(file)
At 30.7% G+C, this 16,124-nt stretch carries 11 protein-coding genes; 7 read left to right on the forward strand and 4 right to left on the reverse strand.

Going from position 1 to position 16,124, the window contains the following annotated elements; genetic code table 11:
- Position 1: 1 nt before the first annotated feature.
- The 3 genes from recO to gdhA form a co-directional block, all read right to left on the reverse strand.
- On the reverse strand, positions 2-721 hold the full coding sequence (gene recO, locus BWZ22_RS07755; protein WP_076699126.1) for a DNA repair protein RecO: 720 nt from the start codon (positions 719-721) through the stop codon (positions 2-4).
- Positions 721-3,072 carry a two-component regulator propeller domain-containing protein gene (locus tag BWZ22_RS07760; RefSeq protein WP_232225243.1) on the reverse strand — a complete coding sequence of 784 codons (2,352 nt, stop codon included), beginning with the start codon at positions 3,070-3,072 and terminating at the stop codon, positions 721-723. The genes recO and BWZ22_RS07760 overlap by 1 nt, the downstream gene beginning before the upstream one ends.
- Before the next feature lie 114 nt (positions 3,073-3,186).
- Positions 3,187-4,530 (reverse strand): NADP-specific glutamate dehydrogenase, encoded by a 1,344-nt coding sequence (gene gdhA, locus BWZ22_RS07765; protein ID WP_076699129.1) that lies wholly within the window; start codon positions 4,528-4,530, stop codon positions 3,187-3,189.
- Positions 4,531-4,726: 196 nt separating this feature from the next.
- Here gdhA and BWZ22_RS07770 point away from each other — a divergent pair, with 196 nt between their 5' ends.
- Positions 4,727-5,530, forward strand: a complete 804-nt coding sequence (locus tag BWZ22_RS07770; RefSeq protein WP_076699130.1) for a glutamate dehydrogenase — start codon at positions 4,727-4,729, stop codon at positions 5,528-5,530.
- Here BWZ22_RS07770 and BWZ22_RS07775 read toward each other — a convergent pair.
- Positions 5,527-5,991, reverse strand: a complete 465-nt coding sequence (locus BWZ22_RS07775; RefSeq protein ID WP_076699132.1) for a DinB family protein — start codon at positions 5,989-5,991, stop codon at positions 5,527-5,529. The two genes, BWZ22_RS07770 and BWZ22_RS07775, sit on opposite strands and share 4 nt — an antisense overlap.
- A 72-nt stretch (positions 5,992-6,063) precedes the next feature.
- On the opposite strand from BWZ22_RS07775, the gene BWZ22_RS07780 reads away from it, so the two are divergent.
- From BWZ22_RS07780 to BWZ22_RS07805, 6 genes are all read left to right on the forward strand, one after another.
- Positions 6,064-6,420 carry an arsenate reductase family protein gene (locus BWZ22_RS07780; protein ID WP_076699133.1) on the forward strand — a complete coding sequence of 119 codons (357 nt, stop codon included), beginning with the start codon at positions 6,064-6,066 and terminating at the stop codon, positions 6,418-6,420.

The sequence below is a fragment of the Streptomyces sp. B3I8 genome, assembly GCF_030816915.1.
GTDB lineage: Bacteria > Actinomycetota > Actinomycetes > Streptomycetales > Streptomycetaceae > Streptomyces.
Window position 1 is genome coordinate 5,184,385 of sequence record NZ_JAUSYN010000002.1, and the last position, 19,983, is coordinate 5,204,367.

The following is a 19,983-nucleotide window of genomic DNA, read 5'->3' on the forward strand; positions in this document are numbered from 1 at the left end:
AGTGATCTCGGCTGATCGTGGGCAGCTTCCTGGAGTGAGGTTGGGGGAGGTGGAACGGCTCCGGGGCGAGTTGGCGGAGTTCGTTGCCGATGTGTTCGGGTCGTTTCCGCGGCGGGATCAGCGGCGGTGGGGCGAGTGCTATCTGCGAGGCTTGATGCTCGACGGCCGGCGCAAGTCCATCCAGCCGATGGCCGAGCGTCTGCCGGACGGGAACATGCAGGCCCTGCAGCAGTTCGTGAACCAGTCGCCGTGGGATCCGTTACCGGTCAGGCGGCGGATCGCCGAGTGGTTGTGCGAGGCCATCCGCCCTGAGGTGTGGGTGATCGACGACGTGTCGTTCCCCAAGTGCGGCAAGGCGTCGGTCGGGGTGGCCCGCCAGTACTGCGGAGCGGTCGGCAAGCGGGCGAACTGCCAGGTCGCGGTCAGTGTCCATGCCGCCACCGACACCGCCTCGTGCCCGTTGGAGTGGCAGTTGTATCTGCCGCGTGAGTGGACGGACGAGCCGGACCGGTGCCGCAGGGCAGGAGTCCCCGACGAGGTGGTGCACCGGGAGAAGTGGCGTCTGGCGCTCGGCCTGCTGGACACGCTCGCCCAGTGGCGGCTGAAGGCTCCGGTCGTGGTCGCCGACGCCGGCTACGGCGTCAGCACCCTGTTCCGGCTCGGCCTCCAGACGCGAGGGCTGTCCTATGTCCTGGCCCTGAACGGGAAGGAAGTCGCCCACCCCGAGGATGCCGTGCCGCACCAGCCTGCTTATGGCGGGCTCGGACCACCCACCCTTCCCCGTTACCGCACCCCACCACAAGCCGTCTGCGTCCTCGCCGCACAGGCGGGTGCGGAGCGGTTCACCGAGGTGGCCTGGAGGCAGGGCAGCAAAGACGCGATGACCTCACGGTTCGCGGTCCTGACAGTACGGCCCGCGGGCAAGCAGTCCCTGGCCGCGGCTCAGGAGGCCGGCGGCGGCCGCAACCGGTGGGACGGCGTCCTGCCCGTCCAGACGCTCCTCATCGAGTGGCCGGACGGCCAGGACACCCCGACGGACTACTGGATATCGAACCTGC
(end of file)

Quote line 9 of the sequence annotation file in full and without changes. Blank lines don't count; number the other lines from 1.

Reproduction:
- Positions 4,531-4,726: 196 nt separating this feature from the next.